I grew up in a Bible Church home, which means I went to tiny churches that held their services in school basements or town hall meeting rooms. That is, until high school, when I got to attend a much larger Presbyterian church that actually had its own building complete with steeple and a cross over the entryway. In college, I rebelled and rocked out to Depeche Mode’s “Personal Jesus.” I sang the lyrics with a spiritual rebel’s gusto, nodding my head knowingly.
Then the New Age wave hit and I started reading books like Illusions by Richard Bach. From my experience, this book, which questions reality with savoir faire, should not be given to college students who are already questioning reality and are in danger of deciding they don’t exist. I will admit that it really messed with my head for a while. I bought crystals and beads and incense, though I really didn’t know what they were supposed to do for me spiritually. My roommates and I burned so much incense in college that I can still smell it when I sweat.
As part of my general spiritual quest, I also explored out-of-body experiences. You lie in bed and slowly tense and relax your muscles one by one, and envision your roommate in the next room — and voila! Your spirit is suddenly hovering over her. The next day you excitedly ask whether she was wearing a blue sweatshirt last night and she says “Yes!” and you sigh because it’s all so wonderfully otherworldly. The vagueness of it all (what exactly is a “spirit”?; Why would I want to hover over a friend?; Do you eventually get to transverse different spiritual planes, and if so, where do you end up?) didn’t occur to me at the time.
The problem was that we didn’t have a dog at our house on Pleasant Street in Boulder, Colorado. If we had, I’m sure he would have set us straight and banned the incense and laughed at the concept of hovering bodies. He would have offered us a chance to learn about the real concept of faith. This is not because “dog” is “god” spelled backwards; I’ve seen so many T-shirts and bumper stickers bearing this bit of knowledge that it has ceased to enlighten me. It’s also not because “dog” is part of “dogma,” which is somehow meant to warn us off organized religion.
My dogs have taught me about faith, particularly about faith in the unknown. They taught me how to take a leap of faith with their undying trust in me. They also introduced me to unconditional love, which encouraged my mind to wander and my heart to seek this amazing thing, whether in the form of God, gods, Buddha, angels, a guru, or anything or anyone you see it in. They taught me how to be persistent to get what I wanted, and to know that prayer can be a powerful thing. Just consider a dog sitting at your elbow at the dinner table, watching each bite you take, never moving, almost in a meditative state as he silently asks for a piece of meat to drop.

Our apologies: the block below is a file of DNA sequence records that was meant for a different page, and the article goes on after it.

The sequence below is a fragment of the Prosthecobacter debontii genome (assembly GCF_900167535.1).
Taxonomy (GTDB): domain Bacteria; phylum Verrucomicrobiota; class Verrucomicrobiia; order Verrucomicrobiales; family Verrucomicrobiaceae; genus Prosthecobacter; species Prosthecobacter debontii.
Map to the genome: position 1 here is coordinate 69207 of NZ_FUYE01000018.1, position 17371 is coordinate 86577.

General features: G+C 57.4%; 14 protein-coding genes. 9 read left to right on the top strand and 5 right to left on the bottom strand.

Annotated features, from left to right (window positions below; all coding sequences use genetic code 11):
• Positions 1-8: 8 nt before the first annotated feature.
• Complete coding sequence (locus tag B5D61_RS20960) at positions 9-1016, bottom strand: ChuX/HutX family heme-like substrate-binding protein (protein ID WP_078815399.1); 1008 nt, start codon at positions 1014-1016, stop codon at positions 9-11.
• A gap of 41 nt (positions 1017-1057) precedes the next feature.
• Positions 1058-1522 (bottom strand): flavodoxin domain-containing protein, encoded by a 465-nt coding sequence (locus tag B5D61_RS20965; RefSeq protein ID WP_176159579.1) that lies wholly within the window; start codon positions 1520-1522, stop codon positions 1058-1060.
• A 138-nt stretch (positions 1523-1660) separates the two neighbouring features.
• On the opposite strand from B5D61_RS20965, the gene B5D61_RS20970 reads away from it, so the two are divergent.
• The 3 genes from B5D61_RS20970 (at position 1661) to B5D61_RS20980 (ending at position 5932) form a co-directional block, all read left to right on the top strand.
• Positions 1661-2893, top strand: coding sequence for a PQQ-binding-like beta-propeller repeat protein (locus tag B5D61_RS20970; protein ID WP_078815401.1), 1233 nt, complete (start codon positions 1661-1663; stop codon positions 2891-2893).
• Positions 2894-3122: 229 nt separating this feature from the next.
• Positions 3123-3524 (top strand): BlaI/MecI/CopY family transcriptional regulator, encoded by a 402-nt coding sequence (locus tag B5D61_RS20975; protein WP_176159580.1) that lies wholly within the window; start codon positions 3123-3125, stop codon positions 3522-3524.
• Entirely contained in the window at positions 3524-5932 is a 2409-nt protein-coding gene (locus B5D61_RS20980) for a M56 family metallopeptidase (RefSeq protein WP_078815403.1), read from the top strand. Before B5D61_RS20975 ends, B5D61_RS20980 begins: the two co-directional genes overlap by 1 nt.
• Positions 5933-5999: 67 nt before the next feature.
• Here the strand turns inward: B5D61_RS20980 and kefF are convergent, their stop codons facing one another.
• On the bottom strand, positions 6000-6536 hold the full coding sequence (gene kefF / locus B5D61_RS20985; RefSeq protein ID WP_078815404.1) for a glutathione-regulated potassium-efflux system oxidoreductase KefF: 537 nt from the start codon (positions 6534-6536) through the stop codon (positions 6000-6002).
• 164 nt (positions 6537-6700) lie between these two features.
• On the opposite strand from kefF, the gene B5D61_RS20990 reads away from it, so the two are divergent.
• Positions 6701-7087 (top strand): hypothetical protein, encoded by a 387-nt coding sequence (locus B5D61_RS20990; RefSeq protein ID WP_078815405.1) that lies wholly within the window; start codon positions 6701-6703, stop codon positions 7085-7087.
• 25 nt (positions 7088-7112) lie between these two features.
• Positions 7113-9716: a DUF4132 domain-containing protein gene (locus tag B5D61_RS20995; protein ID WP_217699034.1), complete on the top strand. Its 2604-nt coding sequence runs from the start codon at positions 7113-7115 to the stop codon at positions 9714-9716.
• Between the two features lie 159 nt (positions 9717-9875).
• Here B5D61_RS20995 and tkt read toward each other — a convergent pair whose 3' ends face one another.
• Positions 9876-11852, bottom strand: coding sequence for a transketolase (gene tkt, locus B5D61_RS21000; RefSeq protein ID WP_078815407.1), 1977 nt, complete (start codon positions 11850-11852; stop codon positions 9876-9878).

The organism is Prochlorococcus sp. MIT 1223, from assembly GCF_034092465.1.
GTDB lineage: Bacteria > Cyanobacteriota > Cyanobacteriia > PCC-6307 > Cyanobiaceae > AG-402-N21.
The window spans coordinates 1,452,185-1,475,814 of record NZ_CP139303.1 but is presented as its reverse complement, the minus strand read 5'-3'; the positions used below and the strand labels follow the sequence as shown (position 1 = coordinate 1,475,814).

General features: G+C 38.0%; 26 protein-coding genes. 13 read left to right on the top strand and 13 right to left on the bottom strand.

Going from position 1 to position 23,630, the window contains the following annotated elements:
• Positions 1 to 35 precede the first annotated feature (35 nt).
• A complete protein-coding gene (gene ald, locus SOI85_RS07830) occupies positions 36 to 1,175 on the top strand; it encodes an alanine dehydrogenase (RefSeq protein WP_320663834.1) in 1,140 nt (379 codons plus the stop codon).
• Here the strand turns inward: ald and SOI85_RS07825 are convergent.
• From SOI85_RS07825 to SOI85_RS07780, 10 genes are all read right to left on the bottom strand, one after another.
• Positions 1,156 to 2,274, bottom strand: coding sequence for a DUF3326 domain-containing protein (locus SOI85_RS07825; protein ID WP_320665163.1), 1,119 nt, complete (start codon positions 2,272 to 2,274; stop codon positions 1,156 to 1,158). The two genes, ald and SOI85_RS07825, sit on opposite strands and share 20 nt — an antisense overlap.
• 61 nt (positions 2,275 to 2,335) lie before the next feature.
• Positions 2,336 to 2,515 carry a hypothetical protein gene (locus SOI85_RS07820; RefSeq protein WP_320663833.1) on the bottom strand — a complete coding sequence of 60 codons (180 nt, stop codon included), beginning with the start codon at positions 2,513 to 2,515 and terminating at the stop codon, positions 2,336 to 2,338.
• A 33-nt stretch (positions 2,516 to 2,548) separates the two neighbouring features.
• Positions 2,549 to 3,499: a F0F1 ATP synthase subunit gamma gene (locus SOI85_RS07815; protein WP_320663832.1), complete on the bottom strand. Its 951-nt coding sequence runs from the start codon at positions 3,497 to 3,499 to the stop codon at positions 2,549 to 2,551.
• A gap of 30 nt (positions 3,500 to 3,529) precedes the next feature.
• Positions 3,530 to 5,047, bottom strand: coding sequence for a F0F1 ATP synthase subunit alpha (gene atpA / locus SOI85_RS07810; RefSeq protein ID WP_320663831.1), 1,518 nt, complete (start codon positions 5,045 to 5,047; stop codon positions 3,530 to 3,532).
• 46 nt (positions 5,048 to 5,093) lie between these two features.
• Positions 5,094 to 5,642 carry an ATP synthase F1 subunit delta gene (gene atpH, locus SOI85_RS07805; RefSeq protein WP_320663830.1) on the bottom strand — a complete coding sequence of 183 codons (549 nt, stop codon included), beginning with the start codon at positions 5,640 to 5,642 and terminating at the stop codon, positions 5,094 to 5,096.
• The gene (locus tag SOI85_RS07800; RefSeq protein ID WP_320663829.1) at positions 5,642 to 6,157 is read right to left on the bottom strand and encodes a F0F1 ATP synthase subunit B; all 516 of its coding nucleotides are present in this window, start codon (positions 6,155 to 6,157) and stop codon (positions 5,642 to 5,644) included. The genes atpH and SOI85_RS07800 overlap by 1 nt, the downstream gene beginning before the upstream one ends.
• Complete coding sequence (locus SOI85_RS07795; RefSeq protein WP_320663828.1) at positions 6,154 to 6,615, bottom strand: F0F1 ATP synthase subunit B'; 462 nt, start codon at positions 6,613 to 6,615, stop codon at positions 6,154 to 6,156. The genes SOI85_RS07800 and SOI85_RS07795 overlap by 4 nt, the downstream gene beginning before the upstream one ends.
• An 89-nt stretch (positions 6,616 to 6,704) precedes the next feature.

In childhood, my faith was strengthened by the dogs in our house. Many of the virtues I was taught in my family’s faith were echoed by my pets: patience, love, respect, kindness, gentleness, empathy, courage, dependability, forgiveness, loyalty, gratitude, and simplicity. These and other qualities are universally accepted by many religions and spiritual practices and, of course, by many people who are agnostic or atheistic.
The very existence of dogs also gives us a reason to believe in something or someone beyond our realm. I saw myself as agnostic for many years until my beloved dogs started succumbing to old age. At the third dog’s passing within about five years, I found that my grief was not being assuaged by any agnostic thoughts of comfort (“She lives on in your memories” and crap like that). It made no sense that I loved these creatures so much but would never see them again once they died. So my return to a concept of God was from a need to picture myself in some sort of heaven, surrounded by my dogs and maybe a few humans, too.
Around this time, I discovered the philosophy of Taoism and realized how it supported many religious concepts but without the dogma associated with religion. It did, however, seem to describe dogs’ way of approaching life, so I started watching my dogs for signs of their Taoist leanings. Sure enough, Amber, Hudson, and Falstaff — especially Falstaff — went with the flow of things (or followed the “Way”), were connected to nature, didn’t worry about anything unless it was in their faces at that moment, and generally appreciated life no matter what. This strengthened my faith in Taoism, and I use my dogs as reminders of the lessons it teaches every day.
Mostly, I’ve learned that “dog” does not equal “god,” but that dog is, rather, an example to follow when you’re seeking a connection to the unknown. Now if only someone would come up with a new popular phrase for dog lovers’ T-shirts and bumper stickers.
Whatever your faith is, wherever you seek unconditional love, and whether you’re even a spiritual person, looking to your dogs for a connection to your inner self or beyond the boundaries of reality is enlightening and can help you form a close bond with your pooch. Has your dog influenced your faith or spiritual path? Do you learn spiritual lessons from your dog? Do you believe you’ll be reunited somehow in an afterlife?
Editor’s note: Thank you to Nigel Sussman for the fabulous art!